To kick off our class, we’ve been creating a data mural for Food for Free, a fantastic local non-profit with a large food-rescue program. Once we turned their data into a story, we spent a class turning that story into a visual design to paint as a mural! This was a fairly standard data dural process, though very short on time, and I tried some new things to connect the visual back to the data it started from!
We started off by reminding ourselves of the story we found in the data:
Seeding the Visual Design
First we did some word-webs to try and make some of the more abstract words concrete. This activity helps by giving us a visual vocabulary we can pull from while designing a image-based narrative. For this story, I choose to pull out the words impact, partner, waste, and security – we made a word web for each. Here’s the one the students made for impact:
Then we did our pass-around drawing exercise, to try and turn the data-driven story intro a visual narrative. The students made a ton of great drawings:
I introduced a few new wrinkles to this activity this time around. On the second-to-last pass, I asked students to look back at the word-webs and see if each of those key concepts was incorporated in the drawing in front of them. If one wasn’t, I asked them to try and add it. In addition, on the last pass, I asked students to look at the design and back a the initial data handout. If there was a piece of the narrative that could be linked-to and supported-by some of the data easily I asked them to add it. This change brought us back full-circle to the data we started with, and helped us keep the visual narrative connected well to the qualitative and quantitative data it came from.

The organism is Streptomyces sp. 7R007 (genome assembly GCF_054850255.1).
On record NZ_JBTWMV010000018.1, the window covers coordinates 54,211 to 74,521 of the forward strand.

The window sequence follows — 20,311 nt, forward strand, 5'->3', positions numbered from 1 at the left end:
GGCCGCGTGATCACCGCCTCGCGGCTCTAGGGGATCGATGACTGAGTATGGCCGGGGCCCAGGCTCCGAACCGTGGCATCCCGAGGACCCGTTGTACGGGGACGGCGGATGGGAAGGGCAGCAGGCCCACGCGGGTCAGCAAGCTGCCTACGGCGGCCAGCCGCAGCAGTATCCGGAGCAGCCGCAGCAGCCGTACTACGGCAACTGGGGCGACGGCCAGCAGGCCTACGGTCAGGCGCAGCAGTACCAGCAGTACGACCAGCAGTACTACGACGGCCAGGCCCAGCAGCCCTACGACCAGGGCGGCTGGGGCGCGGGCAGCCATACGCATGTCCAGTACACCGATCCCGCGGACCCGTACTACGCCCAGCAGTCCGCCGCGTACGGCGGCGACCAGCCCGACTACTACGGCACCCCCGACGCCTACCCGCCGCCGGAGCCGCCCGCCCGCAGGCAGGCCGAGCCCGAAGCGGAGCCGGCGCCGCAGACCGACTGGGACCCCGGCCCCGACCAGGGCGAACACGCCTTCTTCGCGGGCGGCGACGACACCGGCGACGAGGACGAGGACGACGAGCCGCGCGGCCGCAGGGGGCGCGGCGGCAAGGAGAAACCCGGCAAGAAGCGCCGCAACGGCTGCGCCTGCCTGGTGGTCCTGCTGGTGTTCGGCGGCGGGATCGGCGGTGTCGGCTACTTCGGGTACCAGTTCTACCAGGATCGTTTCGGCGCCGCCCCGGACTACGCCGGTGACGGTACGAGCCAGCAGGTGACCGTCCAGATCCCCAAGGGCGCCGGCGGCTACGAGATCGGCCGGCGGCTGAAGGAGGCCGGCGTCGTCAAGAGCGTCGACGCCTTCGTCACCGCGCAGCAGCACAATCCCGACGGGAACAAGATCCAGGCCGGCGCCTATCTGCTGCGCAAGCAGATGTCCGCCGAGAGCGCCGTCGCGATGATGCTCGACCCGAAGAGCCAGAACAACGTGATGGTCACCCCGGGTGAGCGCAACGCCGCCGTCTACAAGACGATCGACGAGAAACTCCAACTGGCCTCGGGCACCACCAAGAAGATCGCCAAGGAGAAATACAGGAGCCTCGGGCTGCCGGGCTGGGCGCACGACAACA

Synthesizing a Mural Design
Looking at these all together, we saw some commonalities that we really liked:
- Food for Free was represented by a truck a lot
- the recipients of their services were almost always drawn as people, while the donors were drawn as buildings
- there were a lot of roads being used a scaffolding to connect visual elements
- there were a number of drawings that used plants to symbolize growing
After discussing these, and other observations, we decided to go with a tree as the central visual metaphor. The roots would be the donors; the trunk would bring food to the leaves where recipients could pick off fruit and eat it. Food for Free trucks would be like little ants, moving up and down the roots and tree. Here’s the super-rough sketch I put together during the discussion in class:
Over the next few days, my collaborator Emily will turn this into a polished design and we’ll prep a canvas for it. In the next class, we’ll paint it! We only have an hour and a half, so the design won’t be too complicated.